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Ok so for a bit of a background, I am doing a science project looking at the action potentials of the earthworm. I anaesthatized the worms then hooked them up to a spiker box (http://backyardbrains.com/products/spikerbox) and stimulated them. This is an average result: Average action potential (they all looked somewhat like this)

What I am confused about is why the action potential goes negative first before then going back up. From my readings online, I thought that the action potentials were meant to go up first then travel down and then continue on its course. If it helps I used a program called audacity to record the action potentials.

Thanks very much guys. Sorry if I'm not being clear. Just ask anything if you need more information!

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2 Answers 2

Nice graph. What happens when you reach the top of the potential (when you depolarize the membrane) that you need to go back to a resting potential to be able to stimulized again. The membrane gets "neutralized" and this reaction often over-shoots and goes below the resting potential, which is quite normal. Before reaching the normal resting potential there will be no further activation. The Wikipedia article on the "Action Potential" contains a more complete explanation.

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This answers why it hyperpolarizes after reaching the peak but why does it hyperpolarize BEFORE the action potential ? –  biogirl Dec 20 '13 at 10:33
    
In the graph above? My guess would be that two pulses of activation come directly behind each other. –  Chris Dec 20 '13 at 10:44
    
Sorry for not responding (christmas stuff). @Chris - could you please expand that a bit more? Oh a bit more information about the earthworm incase this influences how it goes negative first: they have 3 main nerve cords carrying the action potentials, 2 of them carrying the signals down the worm and the other transmitting them to the front. Would this at all influence it? –  Jamesg Dec 27 '13 at 10:03
    
Do you record the impulse from one isolated nerve or is it possible that you record more than one? –  Chris Dec 27 '13 at 10:41
    
Hm that is possible. Because the equipment I was using was not specifically "designed" for worms (it was designed for cockroaches) I have no way of knowing. If you go to the website that I have put here it has a photo of the pins which you put into the worm. However, if it is true that the results are being influenced by the other nearby nerves sending their signals, why is it the same for all the action potentials I recorded? I have around 50 photos which are almost identical to the one above (length wise). –  Jamesg Jan 18 at 23:53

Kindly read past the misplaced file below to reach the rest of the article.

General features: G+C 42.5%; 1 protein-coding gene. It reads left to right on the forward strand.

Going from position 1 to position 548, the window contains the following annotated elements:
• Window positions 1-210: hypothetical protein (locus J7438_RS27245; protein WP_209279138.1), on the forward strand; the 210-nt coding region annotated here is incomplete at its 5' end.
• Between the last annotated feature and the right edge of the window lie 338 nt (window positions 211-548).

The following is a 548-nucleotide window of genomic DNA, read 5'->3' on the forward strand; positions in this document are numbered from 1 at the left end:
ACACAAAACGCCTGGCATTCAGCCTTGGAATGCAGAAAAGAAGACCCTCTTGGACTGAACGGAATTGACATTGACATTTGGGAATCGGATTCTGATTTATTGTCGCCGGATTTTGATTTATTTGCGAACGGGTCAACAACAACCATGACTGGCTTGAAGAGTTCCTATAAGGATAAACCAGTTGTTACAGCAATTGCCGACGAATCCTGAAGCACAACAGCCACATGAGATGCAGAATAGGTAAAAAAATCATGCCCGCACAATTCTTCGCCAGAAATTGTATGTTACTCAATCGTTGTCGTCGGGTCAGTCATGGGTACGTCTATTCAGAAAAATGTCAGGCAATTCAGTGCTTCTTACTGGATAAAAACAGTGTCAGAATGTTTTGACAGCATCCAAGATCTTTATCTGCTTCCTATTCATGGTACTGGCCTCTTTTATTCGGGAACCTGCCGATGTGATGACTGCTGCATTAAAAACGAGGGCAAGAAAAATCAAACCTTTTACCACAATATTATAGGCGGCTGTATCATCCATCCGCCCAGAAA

Did you ever get an answer to your question? I know this may be too late now, but I was noseying around and spotted it, so I'll take a stab nonetheless. I could be wrong, but I suspect what you're seeing here may be an extracellular representation of an action potential (and/or it could be a filtering artefact, see below). From the video on the spikerbox website, it looks like you place the electrodes (nails?) into the animal and hope to get close to axons and see spiking activity. Correct me if I'm wrong.

From a brief reading of the literature it would appear, under optimal conditions, the waveform of the extracellular action potential (EAP) is dependent on the cell type and location of the electrode along the neuron (this paper illustrates this nicely). As you move away from the soma and down the axon/dendrites, you tend to see this more prominent initial spike, as you see in your recordings. This is due to the ionic conductances and timings of channel openings. So that's one possible explanation...

Extracellular spike with filters

Here's the other: the signal is filtered in some way. I notice in your figure your signal is very smooth without any noise and your EAP very long (assuming your x axis is seconds), which suggests to me your acquisition rate is quite low and/or being filtered. I've attached an image of an EAP I acquired (from a cell soma) a while back (with an acquisition rate of 10Khz, i.e. I 'sampled' the signal 10000 times per second to get the trace). They're all the same EAP on the same scale with different types of filters applied. The original signal is the one on the left; note all that baseline noise. The middle one is a low pass filter of 2KHz (gets rid of signals higher than that). The right hand one is a 750 - 1000 Hz band pass filter. This type of filter does funky things to signals if used incorrectly (such as in this example!). It basically only allows signals within a given region and gets rid of signals outside of it. What you end up with is the signal on the right, which looks suspiciously like yours!

So I'd hazard a guess and say it's a problem due to how the system collects and filters data. BUT, there could be a biological basis for it too.

However, there is one thing that does confuse me, and that is the polarity of your waveform. I would normally expect the prominent point of your EAP to be pointing downward. I have two suggestions as to what may be the cause of this:

  1. You're actually measuring currents here; the units for your Y-axis would help answer that one.
  2. Some grounding issue.
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